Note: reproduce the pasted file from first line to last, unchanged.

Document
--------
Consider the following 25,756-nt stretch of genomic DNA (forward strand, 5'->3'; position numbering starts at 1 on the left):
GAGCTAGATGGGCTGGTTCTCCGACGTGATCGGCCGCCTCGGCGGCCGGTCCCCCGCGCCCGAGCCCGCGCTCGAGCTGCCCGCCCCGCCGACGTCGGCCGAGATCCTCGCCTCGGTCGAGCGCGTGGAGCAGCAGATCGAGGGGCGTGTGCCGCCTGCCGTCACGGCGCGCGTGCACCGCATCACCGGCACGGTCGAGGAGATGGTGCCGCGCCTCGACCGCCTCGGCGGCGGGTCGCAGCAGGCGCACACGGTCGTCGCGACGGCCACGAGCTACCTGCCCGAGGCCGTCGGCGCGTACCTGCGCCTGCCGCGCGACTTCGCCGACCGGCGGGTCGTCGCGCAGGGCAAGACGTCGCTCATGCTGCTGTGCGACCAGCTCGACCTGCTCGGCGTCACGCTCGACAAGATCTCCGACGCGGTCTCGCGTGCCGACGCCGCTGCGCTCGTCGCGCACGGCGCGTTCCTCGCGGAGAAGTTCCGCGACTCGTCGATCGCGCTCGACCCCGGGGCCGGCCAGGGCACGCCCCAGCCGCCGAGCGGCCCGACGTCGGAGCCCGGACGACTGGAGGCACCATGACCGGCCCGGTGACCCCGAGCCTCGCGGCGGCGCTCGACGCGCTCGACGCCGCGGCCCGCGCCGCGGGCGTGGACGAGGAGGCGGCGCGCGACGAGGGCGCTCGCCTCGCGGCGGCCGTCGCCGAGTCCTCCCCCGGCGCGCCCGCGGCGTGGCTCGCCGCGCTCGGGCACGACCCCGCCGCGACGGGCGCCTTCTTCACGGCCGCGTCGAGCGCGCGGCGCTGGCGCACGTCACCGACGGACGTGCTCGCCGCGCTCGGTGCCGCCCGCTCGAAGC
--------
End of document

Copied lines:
Consider the following 25,756-nt stretch of genomic DNA (forward strand, 5'->3'; position numbering starts at 1 on the left):
GAGCTAGATGGGCTGGTTCTCCGACGTGATCGGCCGCCTCGGCGGCCGGTCCCCCGCGCCCGAGCCCGCGCTCGAGCTGCCCGCCCCGCCGACGTCGGCCGAGATCCTCGCCTCGGTCGAGCGCGTGGAGCAGCAGATCGAGGGGCGTGTGCCGCCTGCCGTCACGGCGCGCGTGCACCGCATCACCGGCACGGTCGAGGAGATGGTGCCGCGCCTCGACCGCCTCGGCGGCGGGTCGCAGCAGGCGCACACGGTCGTCGCGACGGCCACGAGCTACCTGCCCGAGGCCGTCGGCGCGTACCTGCGCCTGCCGCGCGACTTCGCCGACCGGCGGGTCGTCGCGCAGGGCAAGACGTCGCTCATGCTGCTGTGCGACCAGCTCGACCTGCTCGGCGTCACGCTCGACAAGATCTCCGACGCGGTCTCGCGTGCCGACGCCGCTGCGCTCGTCGCGCACGGCGCGTTCCTCGCGGAGAAGTTCCGCGACTCGTCGATCGCGCTCGACCCCGGGGCCGGCCAGGGCACGCCCCAGCCGCCGAGCGGCCCGACGTCGGAGCCCGGACGACTGGAGGCACCATGACCGGCCCGGTGACCCCGAGCCTCGCGGCGGCGCTCGACGCGCTCGACGCCGCGGCCCGCGCCGCGGGCGTGGACGAGGAGGCGGCGCGCGACGAGGGCGCTCGCCTCGCGGCGGCCGTCGCCGAGTCCTCCCCCGGCGCGCCCGCGGCGTGGCTCGCCGCGCTCGGGCACGACCCCGCCGCGACGGGCGCCTTCTTCACGGCCGCGTCGAGCGCGCGGCGCTGGCGCACGTCACCGACGGACGTGCTCGCCGCGCTCGGTGCCGCCCGCTCGAAGC